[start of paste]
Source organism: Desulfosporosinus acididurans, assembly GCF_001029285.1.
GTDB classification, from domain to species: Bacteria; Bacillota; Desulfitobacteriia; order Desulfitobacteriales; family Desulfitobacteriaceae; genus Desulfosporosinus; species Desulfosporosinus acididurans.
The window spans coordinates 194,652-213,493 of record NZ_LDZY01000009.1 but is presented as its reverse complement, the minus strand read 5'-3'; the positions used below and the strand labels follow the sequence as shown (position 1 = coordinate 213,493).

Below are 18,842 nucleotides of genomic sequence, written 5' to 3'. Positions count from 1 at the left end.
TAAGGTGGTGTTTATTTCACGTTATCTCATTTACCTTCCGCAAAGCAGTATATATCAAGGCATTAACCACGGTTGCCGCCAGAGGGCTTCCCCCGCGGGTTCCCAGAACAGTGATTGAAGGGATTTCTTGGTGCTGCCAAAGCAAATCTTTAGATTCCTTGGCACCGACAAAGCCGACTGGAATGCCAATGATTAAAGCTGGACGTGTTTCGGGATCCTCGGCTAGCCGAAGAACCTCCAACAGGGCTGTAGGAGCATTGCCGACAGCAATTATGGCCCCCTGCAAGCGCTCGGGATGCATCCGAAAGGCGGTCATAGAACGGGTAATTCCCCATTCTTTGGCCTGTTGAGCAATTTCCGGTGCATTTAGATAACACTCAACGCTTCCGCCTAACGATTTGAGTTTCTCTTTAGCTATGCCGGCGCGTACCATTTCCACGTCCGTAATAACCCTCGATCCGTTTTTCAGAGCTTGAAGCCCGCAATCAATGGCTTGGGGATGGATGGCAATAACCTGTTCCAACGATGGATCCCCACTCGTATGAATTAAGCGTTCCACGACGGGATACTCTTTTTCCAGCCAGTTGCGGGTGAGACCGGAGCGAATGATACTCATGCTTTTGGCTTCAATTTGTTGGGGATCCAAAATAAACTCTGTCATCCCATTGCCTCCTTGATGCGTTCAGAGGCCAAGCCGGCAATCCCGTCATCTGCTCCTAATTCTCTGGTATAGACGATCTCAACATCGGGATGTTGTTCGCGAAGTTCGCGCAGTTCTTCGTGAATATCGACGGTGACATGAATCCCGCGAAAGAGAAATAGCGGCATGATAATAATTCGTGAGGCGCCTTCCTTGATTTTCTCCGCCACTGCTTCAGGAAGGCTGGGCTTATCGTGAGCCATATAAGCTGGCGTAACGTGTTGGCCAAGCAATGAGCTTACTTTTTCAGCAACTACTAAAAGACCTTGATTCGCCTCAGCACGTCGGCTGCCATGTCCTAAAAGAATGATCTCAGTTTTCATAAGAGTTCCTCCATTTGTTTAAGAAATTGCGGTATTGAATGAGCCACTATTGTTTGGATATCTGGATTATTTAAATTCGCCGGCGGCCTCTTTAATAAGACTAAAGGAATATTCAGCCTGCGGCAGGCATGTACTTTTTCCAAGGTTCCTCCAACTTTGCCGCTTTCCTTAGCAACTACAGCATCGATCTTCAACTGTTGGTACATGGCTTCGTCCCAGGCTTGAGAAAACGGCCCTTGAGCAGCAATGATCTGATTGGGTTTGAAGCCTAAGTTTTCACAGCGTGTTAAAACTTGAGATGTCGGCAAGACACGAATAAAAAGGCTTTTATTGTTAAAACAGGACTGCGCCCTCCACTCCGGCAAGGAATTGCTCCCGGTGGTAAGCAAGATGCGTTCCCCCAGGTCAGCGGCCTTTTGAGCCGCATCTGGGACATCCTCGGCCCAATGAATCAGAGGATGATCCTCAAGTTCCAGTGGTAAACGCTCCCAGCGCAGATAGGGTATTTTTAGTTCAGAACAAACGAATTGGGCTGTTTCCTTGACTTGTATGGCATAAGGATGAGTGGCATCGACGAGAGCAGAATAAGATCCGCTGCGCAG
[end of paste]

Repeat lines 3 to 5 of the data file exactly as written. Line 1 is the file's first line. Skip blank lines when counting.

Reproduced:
The window spans coordinates 194,652-213,493 of record NZ_LDZY01000009.1 but is presented as its reverse complement, the minus strand read 5'-3'; the positions used below and the strand labels follow the sequence as shown (position 1 = coordinate 213,493).

Below are 18,842 nucleotides of genomic sequence, written 5' to 3'. Positions count from 1 at the left end.
TAAGGTGGTGTTTATTTCACGTTATCTCATTTACCTTCCGCAAAGCAGTATATATCAAGGCATTAACCACGGTTGCCGCCAGAGGGCTTCCCCCGCGGGTTCCCAGAACAGTGATTGAAGGGATTTCTTGGTGCTGCCAAAGCAAATCTTTAGATTCCTTGGCACCGACAAAGCCGACTGGAATGCCAATGATTAAAGCTGGACGTGTTTCGGGATCCTCGGCTAGCCGAAGAACCTCCAACAGGGCTGTAGGAGCATTGCCGACAGCAATTATGGCCCCCTGCAAGCGCTCGGGATGCATCCGAAAGGCGGTCATAGAACGGGTAATTCCCCATTCTTTGGCCTGTTGAGCAATTTCCGGTGCATTTAGATAACACTCAACGCTTCCGCCTAACGATTTGAGTTTCTCTTTAGCTATGCCGGCGCGTACCATTTCCACGTCCGTAATAACCCTCGATCCGTTTTTCAGAGCTTGAAGCCCGCAATCAATGGCTTGGGGATGGATGGCAATAACCTGTTCCAACGATGGATCCCCACTCGTATGAATTAAGCGTTCCACGACGGGATACTCTTTTTCCAGCCAGTTGCGGGTGAGACCGGAGCGAATGATACTCATGCTTTTGGCTTCAATTTGTTGGGGATCCAAAATAAACTCTGTCATCCCATTGCCTCCTTGATGCGTTCAGAGGCCAAGCCGGCAATCCCGTCATCTGCTCCTAATTCTCTGGTATAGACGATCTCAACATCGGGATGTTGTTCGCGAAGTTCGCGCAGTTCTTCGTGAATATCGACGGTGACATGAATCCCGCGAAAGAGAAATAGCGGCATGATAATAATTCGTGAGGCGCCTTCCTTGATTTTCTCCGCCACTGCTTCAGGAAGGCTGGGCTTATCGTGAGCCATATAAGCTGGCGTAACGTGTTGGCCAAGCAATGAGCTTACTTTTTCAGCAACTACTAAAAGACCTTGATTCGCCTCAGCACGTCGGCTGCCATGTCCTAAAAGAATGATCTCAGTTTTCATAAGAGTTCCTCCATTTGTTTAAGAAATTGCGGTATTGAATGAGCCACTATTGTTTGGATATCTGGATTATTTAAATTCGCCGGCGGCCTCTTTAATAAGACTAAAGGAATATTCAGCCTGCGGCAGGCATGTACTTTTTCCAAGGTTCCTCCAACTTTGCCGCTTTCCTTAGCAACTACAGCATCGATCTTCAACTGTTGGTACATGGCTTCGTCCCAGGCTTGAGAAAACGGCCCTTGAGCAGCAATGATCTGATTGGGTTTGAAGCCTAAGTTTTCACAGCGTGTTAAAACTTGAGATGTCGGCAAGACACGAATAAAAAGGCTTTTATTGTTAAAACAGGACTGCGCCCTCCACTCCGGCAAGGAATTGCTCCCGGTGGTAAGCAAGATGCGTTCCCCCAGGTCAGCGGCCTTTTGAGCCGCATCTGGGACATCCTCGGCCCAATGAATCAGAGGATGATCCTCAAGTTCCAGTGGTAAACGCTCCCAGCGCAGATAGGGTATTTTTAGTTCAGAACAAACGAATTGGGCTGTTTCCTTGACTTGTATGGCATAAGGATGAGTGGCATCGACGAGAGCAGAATAAGATCCGCTGCGCAG